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Be smart with food choices

September 08, 2010|By LYNN LITTLE / Special to The Herald-Mail

The basis for a healthy eating plan should be fruits and vegetables, whole grains, low-fat or fat-free milk products, lean meats, poultry, fish and beans, lentils and other legumes.

In all of these food categories there are foods that stand out as because they have many nutrients to enhance health and prevent disease. Here are some smart food choices to make every day:

Spinach. This dark green veggie is full of nutrients. Spinach provides us with vitamin K to help with blood clotting. It contains vitamin A for healthy skin and vision, folate for red blood cell formation and proper cell division and iron for oxygen transport within the body. Spinach also contains some calcium, potassium (which can help lower blood pressure) and fiber, just to name a few other nutrients. Add spinach to casseroles or lasagna, or make a side salad from spinach to enjoy with your meal.

Blueberries. This tasty fruit contains fiber and vitamin C, an antioxidant that aids in disease prevention, helps maintain bones and teeth, and helps the body absorb iron. Blueberries also contain antioxidants called anthocyanidins, which give them their blue-red color. These antioxidants appear to help neutralize damage to cells that can lead to many negative health conditions and diseases. Blueberries may also play a role in brain health. Buy frozen blueberries when they are not in season and top cereal, desserts or oatmeal with this fruit.

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Black beans. All beans can promote health but black beans contain anthocyanidins, the same antioxidant in blueberries. Black beans contain soluble fiber, which can help lower cholesterol. Beans contain protein, as well, making them a good substitute for other protein foods that may be high in fat. In addition to being low in fat, beans are also low in calories and inexpensive. Try beans as a side dish by mixing black beans with corn and salsa.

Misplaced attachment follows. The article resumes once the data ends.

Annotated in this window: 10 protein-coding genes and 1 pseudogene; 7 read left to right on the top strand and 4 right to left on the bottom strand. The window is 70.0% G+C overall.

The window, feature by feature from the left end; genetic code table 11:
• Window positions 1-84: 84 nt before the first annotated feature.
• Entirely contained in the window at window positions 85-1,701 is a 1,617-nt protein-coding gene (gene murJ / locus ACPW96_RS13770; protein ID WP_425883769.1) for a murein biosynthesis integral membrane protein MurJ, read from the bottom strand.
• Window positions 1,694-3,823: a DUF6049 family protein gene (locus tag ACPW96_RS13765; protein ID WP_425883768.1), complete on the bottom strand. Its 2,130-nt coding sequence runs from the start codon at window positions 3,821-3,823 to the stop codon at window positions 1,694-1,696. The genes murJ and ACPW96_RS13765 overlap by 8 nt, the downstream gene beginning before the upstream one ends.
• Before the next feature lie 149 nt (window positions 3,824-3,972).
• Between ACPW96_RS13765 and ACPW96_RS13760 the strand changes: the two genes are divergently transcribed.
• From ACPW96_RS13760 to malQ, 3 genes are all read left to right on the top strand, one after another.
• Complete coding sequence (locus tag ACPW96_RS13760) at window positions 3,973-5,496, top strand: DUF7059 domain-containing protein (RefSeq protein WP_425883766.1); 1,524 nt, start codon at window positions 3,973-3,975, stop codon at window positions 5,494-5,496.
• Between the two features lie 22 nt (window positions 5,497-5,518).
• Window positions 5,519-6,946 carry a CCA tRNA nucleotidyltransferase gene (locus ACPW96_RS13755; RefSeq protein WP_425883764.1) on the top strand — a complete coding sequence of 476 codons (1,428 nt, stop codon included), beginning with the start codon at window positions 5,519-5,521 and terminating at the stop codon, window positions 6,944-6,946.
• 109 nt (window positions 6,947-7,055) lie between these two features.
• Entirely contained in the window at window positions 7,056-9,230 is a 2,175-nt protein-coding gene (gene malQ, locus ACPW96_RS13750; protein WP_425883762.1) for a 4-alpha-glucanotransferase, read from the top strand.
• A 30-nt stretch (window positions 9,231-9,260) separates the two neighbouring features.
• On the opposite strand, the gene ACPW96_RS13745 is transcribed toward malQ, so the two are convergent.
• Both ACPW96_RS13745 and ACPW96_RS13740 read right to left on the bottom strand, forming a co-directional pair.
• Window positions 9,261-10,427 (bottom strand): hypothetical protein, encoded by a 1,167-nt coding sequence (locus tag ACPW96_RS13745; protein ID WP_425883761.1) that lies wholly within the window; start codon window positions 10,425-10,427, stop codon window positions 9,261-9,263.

Walnuts. These nuts contain the most omega-3 fatty acids of all of the tree nuts and peanuts. Omega-3 fatty acids help boost cardiovascular health, help decrease inflammation related to diseases and might improve cognitive function. Walnuts also have monounsaturated fat, a heart-healthy fat that can help lower blood cholesterol. Sprinkle walnuts on a salad or enjoy a handful as a snack.

Oats. A bowl of oatmeal is a great start to the day. Oatmeal provides soluble fiber, which can help lower blood cholesterol. This whole grain provides protein for muscle recovery and repair and contain some antioxidants, which may have cardiovascular benefits. Try adding oats to some of your recipes, including casseroles, meatloaf, muffins, breads or cookies.

Yogurt. Low-fat or fat-free yogurt can serve as a snack or even as part of dessert. Yogurt has live cultures and good bacteria that promote health, boost immunity and increase bone health. Some of the nutrients in yogurt include calcium and potassium, which are important for good bone health. Plus, as a dairy product yogurt contains protein, which helps you stay full longer. Top yogurt with blueberries and walnuts for breakfast or serve as a nutritious snack. Yogurt can also used as the base for creamy dips or dressings, replacing mayonnaise or sour cream.

Tomatoes. Flavorful fresh tomatoes might not always be available, however processed tomato products such as stewed tomatoes, tomato sauce and tomato juice can be found any time. The red color of tomatoes comes from lycopene, a pytochemical the body absorbs better from processed tomato products. Lycopene can help prevent prostate cancer and might improve bone health. Tomatoes also contain vitamin A and vitamin C, two antioxidants. Add cherry tomatoes to a salad or eat them as a snack or add a can of stewed tomatoes to chili.

Carrots. You have probably heard that eating carrots is good for your eyes. The beta carotene that gives carrots their orange color helps prevent night blindness and other eye problems. In addition to helping your eyesight Beta carotene helps protect against some cancers and cardiovascular (heart) disease. This compound can also help protect your lungs, especially if you smoke. In addition, carrots contain vitamin C, vitamin K, fiber and potassium. Add carrots to soups, salads, or enjoy as a side dish.

Try to add one or more of these foods to your healthy eating habits and enjoy the many health benefits from these smart food choices.

Lynn Little is a family and consumer sciences educator with University of Maryland Extension in Washington County.

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